Kelli Howie’s contributions to Sandia National Laboratories go far beyond her work as a competitive intelligence specialist. Since joining Sandia in 2019, Howie has played a leading role in the lab’s efforts to engage underrepresented employees in the technology transfer and commercialization process.
Howie’s contributions to improved diversity, equity and inclusion (DEI) at Sandia not only have helped create a more supportive and collaborative workplace, but have also broadened the pool of lab employees with the potential to develop innovations with commercial applications.
“Kelli has taken the time to understand the many different facets of technology transfer, from development of IP [intellectual property] to the execution of agreements,” said Joel Sikora, manager of technology partnership agreements, intellectual property, and business and competitive intelligence. “In her short time at Sandia, she has worked to increase the engagement of scientists in the disclosure process and has become a leading advocate at the DOE [Department of Energy] labs for increasing the involvement of women in innovation.”
In 2020, Sandia and 11 other DOE national labs launched the Diversity and Inclusion in inVentorship and EntrepReneurship Strategies and Engagement – Women (DIVERSE-W) program, to promote technology transfer and commercialization efforts in underrepresented segments of the national laboratories. Howie led a team in designing a two-week DIVERSE-W program that included training on Sandia’s patenting process, effective engagement and customer discovery, entrepreneurial mindset, and how to build an effective network.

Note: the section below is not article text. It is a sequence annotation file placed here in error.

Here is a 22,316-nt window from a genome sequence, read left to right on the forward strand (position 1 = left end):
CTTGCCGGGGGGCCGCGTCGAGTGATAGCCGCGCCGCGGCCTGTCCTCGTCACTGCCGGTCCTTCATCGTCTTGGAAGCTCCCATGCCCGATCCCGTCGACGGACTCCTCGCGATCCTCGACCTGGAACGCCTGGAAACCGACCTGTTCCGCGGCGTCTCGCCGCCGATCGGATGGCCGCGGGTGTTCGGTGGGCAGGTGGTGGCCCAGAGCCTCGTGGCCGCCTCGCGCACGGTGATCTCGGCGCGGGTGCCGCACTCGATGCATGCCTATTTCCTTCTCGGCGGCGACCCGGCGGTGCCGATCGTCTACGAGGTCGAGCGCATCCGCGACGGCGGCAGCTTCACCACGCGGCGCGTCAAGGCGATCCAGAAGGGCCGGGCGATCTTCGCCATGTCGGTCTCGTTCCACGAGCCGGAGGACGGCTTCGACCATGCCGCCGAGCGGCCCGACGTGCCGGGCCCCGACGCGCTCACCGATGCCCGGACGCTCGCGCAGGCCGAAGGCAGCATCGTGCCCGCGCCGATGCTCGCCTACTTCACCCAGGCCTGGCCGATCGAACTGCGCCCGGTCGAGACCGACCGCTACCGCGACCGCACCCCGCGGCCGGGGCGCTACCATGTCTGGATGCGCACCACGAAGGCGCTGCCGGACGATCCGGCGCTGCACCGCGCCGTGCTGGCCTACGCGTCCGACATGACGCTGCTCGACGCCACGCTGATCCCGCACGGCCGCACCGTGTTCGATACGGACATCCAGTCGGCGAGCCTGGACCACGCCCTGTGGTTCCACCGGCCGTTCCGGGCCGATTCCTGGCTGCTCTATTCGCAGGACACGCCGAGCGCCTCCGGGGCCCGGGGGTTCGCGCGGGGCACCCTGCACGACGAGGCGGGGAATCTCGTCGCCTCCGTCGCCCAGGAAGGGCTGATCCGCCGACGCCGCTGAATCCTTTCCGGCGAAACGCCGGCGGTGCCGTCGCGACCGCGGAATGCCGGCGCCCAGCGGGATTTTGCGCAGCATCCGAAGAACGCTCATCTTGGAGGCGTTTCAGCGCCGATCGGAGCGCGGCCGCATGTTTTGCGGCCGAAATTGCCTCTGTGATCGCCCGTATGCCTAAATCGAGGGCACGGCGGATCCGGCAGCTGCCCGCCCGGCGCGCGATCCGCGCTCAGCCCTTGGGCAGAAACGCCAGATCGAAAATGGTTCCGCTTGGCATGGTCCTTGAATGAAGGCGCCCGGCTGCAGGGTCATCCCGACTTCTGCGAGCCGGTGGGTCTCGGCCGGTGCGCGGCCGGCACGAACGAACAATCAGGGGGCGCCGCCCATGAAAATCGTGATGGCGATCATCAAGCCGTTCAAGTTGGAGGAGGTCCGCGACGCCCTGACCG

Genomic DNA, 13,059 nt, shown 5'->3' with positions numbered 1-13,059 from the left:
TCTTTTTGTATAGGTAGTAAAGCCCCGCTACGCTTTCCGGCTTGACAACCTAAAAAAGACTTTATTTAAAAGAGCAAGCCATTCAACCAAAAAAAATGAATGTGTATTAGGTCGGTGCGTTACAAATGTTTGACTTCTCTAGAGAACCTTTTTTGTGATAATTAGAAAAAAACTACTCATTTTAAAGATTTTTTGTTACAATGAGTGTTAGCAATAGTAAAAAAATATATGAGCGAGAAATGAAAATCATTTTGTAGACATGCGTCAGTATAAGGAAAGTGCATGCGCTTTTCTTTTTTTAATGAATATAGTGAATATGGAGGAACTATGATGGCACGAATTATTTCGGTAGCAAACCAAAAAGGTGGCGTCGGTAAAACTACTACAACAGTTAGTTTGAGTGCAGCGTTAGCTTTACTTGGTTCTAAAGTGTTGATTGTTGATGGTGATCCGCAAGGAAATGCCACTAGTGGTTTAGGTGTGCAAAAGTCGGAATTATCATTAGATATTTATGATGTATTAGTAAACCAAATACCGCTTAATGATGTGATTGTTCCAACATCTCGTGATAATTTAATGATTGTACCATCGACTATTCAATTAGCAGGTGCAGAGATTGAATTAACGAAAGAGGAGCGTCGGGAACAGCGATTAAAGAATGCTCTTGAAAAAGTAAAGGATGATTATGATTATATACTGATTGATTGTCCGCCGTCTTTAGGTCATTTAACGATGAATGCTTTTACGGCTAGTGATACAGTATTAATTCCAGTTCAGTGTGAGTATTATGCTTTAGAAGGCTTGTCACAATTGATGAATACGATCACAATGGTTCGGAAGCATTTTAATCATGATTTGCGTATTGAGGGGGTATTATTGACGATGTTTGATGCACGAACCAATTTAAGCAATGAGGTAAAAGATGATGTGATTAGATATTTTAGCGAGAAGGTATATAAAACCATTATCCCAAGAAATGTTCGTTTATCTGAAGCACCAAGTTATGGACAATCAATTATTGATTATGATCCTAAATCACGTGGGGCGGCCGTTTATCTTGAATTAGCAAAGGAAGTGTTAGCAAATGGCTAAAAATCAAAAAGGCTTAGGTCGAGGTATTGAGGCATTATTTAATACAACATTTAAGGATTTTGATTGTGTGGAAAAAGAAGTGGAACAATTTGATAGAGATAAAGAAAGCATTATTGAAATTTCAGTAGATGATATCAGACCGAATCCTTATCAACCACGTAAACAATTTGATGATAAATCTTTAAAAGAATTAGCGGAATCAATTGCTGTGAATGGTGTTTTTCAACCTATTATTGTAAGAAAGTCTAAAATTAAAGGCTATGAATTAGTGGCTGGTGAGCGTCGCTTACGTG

“Inclusion and diversity are defining elements of Sandia, and Kelli is leading the charge to translate this common vision to new programs and technology areas." — David Kistin
In summer 2021, Howie launched a virtual speaker series open to all DOE, lab and site employees. The series spotlighted women in academia, industry and other government agencies who have excelled in patenting, who have spun off their technologies into their own entrepreneurial ventures, or who run their own technology companies. Early feedback suggested successful results, with 96% of attendees reporting they found the events informative and engaging, 71% saying their knowledge of patenting increased following the events, and 65% reporting that they are more likely to pursue a patent after attending the events.
Howie has also had an impact on DEI specifically in relation to quantum information science (QIS), through her involvement with the new DOE-funded Quantum Systems Accelerator (QSA). As lead of the QSA Inclusion, Diversity, Equity, Accountability, and Solutions (IDEAS) working group, she is helping to foster a more equitable approach to QIS innovation.
“Inclusion and diversity are defining elements of Sandia, and Kelli is leading the charge to translate this common vision to new programs and technology areas, like quantum,” said David Kistin, manager of Technology and Economic Development. “There is so much opportunity in this space, and we are very fortunate to have Kelli working with our teams to increase the positive impact of the labs.”
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